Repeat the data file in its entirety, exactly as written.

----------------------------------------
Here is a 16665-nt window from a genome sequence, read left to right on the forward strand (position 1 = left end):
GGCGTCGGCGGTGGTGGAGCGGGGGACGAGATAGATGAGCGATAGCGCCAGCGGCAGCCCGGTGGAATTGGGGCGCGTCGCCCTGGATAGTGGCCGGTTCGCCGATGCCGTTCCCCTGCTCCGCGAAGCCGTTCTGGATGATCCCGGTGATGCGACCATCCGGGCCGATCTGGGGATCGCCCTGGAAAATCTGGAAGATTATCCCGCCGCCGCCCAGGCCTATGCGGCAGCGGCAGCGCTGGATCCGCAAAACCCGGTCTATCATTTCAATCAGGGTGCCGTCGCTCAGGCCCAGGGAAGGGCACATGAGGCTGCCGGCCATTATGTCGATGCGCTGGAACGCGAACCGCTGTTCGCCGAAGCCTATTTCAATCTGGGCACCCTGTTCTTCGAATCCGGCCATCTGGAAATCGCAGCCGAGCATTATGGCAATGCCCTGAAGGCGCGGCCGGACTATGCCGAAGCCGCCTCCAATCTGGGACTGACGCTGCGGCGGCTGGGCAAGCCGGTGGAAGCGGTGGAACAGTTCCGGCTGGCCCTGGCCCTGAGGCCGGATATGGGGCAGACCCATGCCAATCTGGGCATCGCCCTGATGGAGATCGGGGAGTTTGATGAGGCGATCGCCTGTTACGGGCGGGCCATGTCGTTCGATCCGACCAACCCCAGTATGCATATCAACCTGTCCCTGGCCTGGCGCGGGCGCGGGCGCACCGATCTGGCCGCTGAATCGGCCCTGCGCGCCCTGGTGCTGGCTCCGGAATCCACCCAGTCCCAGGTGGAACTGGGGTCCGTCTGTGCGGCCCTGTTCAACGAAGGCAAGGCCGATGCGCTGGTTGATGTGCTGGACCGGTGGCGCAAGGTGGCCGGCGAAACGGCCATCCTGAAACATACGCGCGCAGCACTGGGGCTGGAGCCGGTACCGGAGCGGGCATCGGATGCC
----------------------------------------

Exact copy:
Here is a 16665-nt window from a genome sequence, read left to right on the forward strand (position 1 = left end):
GGCGTCGGCGGTGGTGGAGCGGGGGACGAGATAGATGAGCGATAGCGCCAGCGGCAGCCCGGTGGAATTGGGGCGCGTCGCCCTGGATAGTGGCCGGTTCGCCGATGCCGTTCCCCTGCTCCGCGAAGCCGTTCTGGATGATCCCGGTGATGCGACCATCCGGGCCGATCTGGGGATCGCCCTGGAAAATCTGGAAGATTATCCCGCCGCCGCCCAGGCCTATGCGGCAGCGGCAGCGCTGGATCCGCAAAACCCGGTCTATCATTTCAATCAGGGTGCCGTCGCTCAGGCCCAGGGAAGGGCACATGAGGCTGCCGGCCATTATGTCGATGCGCTGGAACGCGAACCGCTGTTCGCCGAAGCCTATTTCAATCTGGGCACCCTGTTCTTCGAATCCGGCCATCTGGAAATCGCAGCCGAGCATTATGGCAATGCCCTGAAGGCGCGGCCGGACTATGCCGAAGCCGCCTCCAATCTGGGACTGACGCTGCGGCGGCTGGGCAAGCCGGTGGAAGCGGTGGAACAGTTCCGGCTGGCCCTGGCCCTGAGGCCGGATATGGGGCAGACCCATGCCAATCTGGGCATCGCCCTGATGGAGATCGGGGAGTTTGATGAGGCGATCGCCTGTTACGGGCGGGCCATGTCGTTCGATCCGACCAACCCCAGTATGCATATCAACCTGTCCCTGGCCTGGCGCGGGCGCGGGCGCACCGATCTGGCCGCTGAATCGGCCCTGCGCGCCCTGGTGCTGGCTCCGGAATCCACCCAGTCCCAGGTGGAACTGGGGTCCGTCTGTGCGGCCCTGTTCAACGAAGGCAAGGCCGATGCGCTGGTTGATGTGCTGGACCGGTGGCGCAAGGTGGCCGGCGAAACGGCCATCCTGAAACATACGCGCGCAGCACTGGGGCTGGAGCCGGTACCGGAGCGGGCATCGGATGCC